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Destroyer transforms Kidman into a dark, gaunt avenger who’s no angel

Destroyer transforms Kidman into a dark, gaunt avenger who’s no angel
Entertainment
Starring Nicole Kidman, Toby Kebbell, Tatiana Maslany. Directed by Karyn Kusama. Opens Friday at Cineplex Varsity. 120 minutes. STC

Boundless remorse and an unslakable thirst for vengeance.

These are the two primal forces driving police officer Erin Bell, twin engines that have pared her body (and soul) to the bare minimum, leaving her a dessicated shell of a woman. It is an astonishing and haunting performance by Nicole Kidman that demonstrates she is the peak of her skills as an actor.

It is a performance that transforms Destroyer into a searing and compelling film-noir masterpiece. Kidman’s performance and the film itself will leave your mouth dry and make your bones ache. It may even haunt your dreams for a time.

The film opens with Bell (a nearly unrecognizable Kidman, as lean and mangy as a stray dog) attending a crime scene where the other officers regard her and draw back with an almost instinctual fear and loathing. The victim’s body and a subsequent clue — a stained $100 bill — take Bell back to a tragic episode from her past while reigniting a lust for retribution against an old adversary that has dominated her life since.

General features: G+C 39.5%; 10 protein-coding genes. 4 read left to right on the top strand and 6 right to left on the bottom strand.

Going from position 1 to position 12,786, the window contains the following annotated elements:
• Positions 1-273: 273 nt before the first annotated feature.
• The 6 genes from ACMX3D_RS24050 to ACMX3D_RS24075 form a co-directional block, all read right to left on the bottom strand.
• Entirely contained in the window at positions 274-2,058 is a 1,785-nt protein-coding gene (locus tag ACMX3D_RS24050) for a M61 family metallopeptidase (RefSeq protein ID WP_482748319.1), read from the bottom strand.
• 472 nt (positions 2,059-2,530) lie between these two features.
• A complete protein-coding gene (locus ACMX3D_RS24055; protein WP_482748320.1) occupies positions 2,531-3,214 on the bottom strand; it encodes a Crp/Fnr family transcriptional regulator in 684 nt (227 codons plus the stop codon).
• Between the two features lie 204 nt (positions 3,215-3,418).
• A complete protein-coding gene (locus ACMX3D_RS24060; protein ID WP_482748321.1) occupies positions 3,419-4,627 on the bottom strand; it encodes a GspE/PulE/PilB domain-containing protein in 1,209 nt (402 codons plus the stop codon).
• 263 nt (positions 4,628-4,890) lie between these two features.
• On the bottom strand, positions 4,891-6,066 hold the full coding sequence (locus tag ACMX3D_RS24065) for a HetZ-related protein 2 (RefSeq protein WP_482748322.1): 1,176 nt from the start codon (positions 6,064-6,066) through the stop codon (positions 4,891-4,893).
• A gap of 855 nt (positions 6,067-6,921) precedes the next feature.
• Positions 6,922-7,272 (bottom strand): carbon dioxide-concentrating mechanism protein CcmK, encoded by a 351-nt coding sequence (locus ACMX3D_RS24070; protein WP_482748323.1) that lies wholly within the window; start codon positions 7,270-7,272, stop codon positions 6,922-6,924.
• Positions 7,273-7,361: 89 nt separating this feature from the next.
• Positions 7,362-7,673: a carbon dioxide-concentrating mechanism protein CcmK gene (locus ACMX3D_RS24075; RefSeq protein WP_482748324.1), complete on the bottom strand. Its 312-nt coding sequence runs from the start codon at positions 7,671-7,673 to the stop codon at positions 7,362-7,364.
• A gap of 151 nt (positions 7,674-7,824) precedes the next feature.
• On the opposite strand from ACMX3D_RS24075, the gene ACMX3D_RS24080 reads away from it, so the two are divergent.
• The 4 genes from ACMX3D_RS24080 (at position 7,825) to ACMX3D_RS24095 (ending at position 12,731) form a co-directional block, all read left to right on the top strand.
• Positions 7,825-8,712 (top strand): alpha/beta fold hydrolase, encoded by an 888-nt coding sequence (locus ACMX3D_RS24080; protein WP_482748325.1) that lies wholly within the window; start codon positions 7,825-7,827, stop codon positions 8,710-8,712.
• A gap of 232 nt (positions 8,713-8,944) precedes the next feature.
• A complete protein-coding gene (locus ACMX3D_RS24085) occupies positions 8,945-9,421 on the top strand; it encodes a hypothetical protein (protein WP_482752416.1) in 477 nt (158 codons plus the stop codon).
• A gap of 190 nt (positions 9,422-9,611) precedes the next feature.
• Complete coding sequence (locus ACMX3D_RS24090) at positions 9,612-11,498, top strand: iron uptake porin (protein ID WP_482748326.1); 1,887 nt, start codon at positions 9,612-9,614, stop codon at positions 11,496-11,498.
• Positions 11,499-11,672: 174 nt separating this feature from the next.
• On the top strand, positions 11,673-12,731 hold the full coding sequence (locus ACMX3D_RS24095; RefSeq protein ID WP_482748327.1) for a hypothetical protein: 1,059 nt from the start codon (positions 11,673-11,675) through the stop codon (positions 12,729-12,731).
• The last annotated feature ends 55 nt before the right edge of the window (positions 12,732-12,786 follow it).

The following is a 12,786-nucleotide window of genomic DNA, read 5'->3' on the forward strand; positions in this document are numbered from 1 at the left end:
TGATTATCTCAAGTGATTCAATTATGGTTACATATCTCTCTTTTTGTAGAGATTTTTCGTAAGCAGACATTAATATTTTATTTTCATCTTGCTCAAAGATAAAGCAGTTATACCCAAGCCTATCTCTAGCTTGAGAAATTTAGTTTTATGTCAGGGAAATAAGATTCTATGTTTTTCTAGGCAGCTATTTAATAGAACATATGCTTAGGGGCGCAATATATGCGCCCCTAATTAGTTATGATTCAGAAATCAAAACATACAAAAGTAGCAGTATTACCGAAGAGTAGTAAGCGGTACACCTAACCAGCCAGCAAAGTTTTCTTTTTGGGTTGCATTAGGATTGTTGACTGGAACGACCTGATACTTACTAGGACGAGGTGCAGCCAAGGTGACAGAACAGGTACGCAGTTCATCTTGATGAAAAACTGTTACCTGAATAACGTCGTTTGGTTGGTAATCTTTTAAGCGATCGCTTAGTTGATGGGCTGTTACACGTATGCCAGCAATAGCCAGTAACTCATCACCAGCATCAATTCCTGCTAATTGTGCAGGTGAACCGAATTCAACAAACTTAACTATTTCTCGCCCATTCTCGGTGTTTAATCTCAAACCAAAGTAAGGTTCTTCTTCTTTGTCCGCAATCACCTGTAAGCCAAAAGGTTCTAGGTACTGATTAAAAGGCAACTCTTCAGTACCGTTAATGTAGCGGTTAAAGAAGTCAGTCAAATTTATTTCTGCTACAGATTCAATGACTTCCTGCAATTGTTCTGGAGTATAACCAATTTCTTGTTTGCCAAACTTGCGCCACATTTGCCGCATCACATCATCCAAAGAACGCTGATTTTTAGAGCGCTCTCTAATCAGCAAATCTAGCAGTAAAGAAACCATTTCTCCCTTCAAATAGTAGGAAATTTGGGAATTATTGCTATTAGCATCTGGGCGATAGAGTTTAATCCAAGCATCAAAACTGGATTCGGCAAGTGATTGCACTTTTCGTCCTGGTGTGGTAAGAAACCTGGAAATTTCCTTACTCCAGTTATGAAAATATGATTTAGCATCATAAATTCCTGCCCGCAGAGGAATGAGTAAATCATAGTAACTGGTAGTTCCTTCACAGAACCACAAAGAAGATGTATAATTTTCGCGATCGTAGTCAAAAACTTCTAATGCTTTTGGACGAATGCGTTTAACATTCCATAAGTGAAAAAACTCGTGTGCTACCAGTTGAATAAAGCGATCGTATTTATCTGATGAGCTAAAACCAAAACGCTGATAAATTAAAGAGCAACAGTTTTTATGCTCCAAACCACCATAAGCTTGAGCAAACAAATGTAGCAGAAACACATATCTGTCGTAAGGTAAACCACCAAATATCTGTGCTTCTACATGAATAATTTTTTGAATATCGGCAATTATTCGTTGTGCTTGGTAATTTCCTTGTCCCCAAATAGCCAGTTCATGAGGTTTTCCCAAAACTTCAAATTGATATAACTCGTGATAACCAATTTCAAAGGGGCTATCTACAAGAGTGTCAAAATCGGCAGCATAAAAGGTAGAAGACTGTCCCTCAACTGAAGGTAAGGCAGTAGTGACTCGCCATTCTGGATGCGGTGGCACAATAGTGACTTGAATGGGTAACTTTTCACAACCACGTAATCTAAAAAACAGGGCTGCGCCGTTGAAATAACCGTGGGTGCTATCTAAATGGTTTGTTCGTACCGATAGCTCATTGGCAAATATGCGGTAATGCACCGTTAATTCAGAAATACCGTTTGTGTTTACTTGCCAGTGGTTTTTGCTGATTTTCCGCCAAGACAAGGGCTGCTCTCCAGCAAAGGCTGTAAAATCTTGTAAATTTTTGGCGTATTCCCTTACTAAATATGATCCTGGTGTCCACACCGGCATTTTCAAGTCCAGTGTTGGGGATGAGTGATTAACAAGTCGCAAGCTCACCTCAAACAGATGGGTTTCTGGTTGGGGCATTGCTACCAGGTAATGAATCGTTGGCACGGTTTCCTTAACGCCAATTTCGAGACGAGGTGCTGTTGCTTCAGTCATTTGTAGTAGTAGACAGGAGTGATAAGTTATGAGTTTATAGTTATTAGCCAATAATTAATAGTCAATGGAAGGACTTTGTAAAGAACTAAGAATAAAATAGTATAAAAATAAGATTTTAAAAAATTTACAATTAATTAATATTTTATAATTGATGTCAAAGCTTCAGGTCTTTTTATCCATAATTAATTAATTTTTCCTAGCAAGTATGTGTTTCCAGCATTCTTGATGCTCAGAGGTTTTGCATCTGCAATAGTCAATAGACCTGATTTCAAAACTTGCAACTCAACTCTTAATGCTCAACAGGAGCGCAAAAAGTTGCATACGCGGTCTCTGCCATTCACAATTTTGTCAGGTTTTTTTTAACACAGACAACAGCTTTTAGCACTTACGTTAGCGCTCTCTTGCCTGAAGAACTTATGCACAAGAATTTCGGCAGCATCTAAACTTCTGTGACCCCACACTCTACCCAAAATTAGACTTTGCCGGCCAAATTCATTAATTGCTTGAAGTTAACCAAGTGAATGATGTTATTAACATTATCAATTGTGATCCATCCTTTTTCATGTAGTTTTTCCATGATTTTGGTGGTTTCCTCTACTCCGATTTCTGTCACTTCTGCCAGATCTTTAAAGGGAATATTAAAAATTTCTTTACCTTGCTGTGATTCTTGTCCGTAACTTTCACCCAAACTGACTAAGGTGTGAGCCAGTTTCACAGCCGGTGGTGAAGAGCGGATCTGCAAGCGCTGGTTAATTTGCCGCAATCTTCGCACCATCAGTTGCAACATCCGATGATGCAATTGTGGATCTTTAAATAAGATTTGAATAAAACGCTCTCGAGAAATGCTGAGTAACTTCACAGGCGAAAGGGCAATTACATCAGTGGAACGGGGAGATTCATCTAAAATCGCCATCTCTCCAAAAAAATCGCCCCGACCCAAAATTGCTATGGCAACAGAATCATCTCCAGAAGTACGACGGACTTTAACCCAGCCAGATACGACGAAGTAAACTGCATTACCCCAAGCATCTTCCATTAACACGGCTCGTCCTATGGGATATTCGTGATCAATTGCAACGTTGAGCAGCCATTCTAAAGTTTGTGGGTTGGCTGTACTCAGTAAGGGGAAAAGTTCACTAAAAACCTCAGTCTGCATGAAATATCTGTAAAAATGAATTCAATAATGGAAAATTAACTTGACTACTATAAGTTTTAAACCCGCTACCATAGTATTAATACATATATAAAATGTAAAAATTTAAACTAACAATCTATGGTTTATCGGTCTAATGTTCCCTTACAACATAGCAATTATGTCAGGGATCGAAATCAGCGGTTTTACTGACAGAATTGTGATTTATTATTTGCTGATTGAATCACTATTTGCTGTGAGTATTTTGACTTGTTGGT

With little regard for the rules, Bell sets out on a relentless campaign to track down those who can bring her face to face with Silas (Toby Kebbell), a nearly messianic bank robber who stole everything from her when a heist went bad so many years earlier, everything except a daughter she has struggled to raise.

Director Karyn Kusama, working with a screenplay from spouse Phil Hay and partner Matt Manfredi, uses dusty landscapes to create a mood of purgatorial anguish and perpetual rage. Flashbacks eventually bring two storylines together with a revelation of shattering consequence that not even the cathartic power of revenge can amend.

Kusama’s storytelling style isn’t always straightforward, challenging the audience to pay careful attention as the past and present trundle towards a collision course.

Nicole Kidman in Destroyer.  (AP)

There’s some great supporting performances, including Kebbell as the charismatic villain and Tatiana Maslany as one of his acolytes. But it is Kidman who commands the screen throughout, driving this dark tale to a conclusion that feels satisfying even as it demonstrates there is no comfort or redemption to be found in settling old scores and no escape from the enduring sorrow of an ill-conceived decision.
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